From Castroism to Classical Liberalism

Despite Mario Vargas Llosa’s enormous intellectual efforts, like many thinkers of his time, he didn’t escape the spells of collectivism and the powerful Cuban propaganda that spread throughout the West.

Fidel’s revolution in Cuba seduced the whole world. From the New York Times to the BBC and the main Spanish newspapers, there was nothing but praise for Cuba’s dictator. Vargas Llosa was part of that huge group of people who believed that what Castro had done was the way forward for humanity.

However, unlike many of the thinkers of his time who continued to praise Castro despite the enormous evidence of authoritarianism in Cuba, Vargas Llosa distanced himself from Castroism after making several trips to the island. He gradually began to discover the evils of collectivism on these trips, to the point where he radically reshaped his thinking and became a great classical liberal thinker.

In his essay La llamada de la tribu, Vargas Llosa breaks down the thinking of Adam Smith, José Ortega y Gasset, Friedrich von Hayek, Karl Popper, Isaiah Berlin, Raymond Aron, and Jean-Francois Revel.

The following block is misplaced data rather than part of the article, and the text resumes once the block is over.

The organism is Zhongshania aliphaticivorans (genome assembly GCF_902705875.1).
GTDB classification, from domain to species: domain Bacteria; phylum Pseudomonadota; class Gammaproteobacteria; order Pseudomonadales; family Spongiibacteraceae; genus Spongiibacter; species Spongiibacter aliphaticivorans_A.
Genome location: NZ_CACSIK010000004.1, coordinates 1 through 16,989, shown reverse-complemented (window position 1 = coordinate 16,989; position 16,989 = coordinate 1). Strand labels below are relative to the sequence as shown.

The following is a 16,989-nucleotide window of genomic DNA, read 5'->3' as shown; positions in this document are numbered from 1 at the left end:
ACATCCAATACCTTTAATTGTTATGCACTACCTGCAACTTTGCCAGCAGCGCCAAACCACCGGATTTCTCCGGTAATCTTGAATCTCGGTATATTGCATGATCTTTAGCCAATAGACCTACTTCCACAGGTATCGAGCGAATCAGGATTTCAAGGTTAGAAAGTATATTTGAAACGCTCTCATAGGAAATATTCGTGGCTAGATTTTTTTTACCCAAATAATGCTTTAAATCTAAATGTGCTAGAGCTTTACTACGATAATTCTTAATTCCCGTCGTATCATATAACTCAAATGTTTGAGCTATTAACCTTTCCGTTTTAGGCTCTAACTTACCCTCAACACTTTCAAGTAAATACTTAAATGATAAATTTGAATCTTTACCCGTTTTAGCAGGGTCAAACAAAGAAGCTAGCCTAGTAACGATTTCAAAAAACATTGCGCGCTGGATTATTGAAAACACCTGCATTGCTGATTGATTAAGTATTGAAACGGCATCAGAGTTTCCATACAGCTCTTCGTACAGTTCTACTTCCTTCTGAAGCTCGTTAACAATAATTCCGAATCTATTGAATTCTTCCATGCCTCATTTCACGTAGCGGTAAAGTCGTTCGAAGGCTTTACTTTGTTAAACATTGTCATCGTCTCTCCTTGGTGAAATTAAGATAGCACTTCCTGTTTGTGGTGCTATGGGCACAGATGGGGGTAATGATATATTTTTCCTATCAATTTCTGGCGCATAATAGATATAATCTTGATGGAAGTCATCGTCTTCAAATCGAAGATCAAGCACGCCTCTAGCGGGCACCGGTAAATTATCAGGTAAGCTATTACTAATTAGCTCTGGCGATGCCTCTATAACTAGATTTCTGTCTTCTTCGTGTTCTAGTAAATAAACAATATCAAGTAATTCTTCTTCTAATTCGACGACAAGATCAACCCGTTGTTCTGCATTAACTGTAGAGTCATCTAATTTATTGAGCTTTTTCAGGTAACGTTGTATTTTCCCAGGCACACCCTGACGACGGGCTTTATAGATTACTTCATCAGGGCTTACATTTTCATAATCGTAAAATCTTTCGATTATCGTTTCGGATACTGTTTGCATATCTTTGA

“Opting for liberalism was above all an intellectual process of several years that was helped by my having lived in England since the late 1960s, teaching at the University of London, and having lived closely through the eleven years of Margaret Thatcher’s government,” Vargas Llosa wrote.

The Nobel Prize laureate further admits that Karl Popper’s The Open Society and its Enemies and Friedrich Hayek’s The Road to Serfdom are two of his bedside books.

In this essay, Vargas Llosa makes a series of analyses and interpretations of these thinkers and comes to the conclusion that: “Liberalism is a doctrine that does not have answers for everything, as Marxism claims, and admits divergence and criticism.” This is precisely one of the greatest strengths of liberalism: the admission of open debate and discussion of ideas.

“We liberals are not anarchists, and we do not want to abolish the state. On the contrary, we want a strong and efficient state, which does not mean a large state, bent on doing things that civil society can do better than it can in a regime of free competition. The state must ensure freedom, public order, and respect for the law,” wrote Vargas Llosa, adding: “The more the state grows and the more powers it arrogates to itself in the life of a nation, the more the margin of freedom enjoyed by its citizens diminishes.”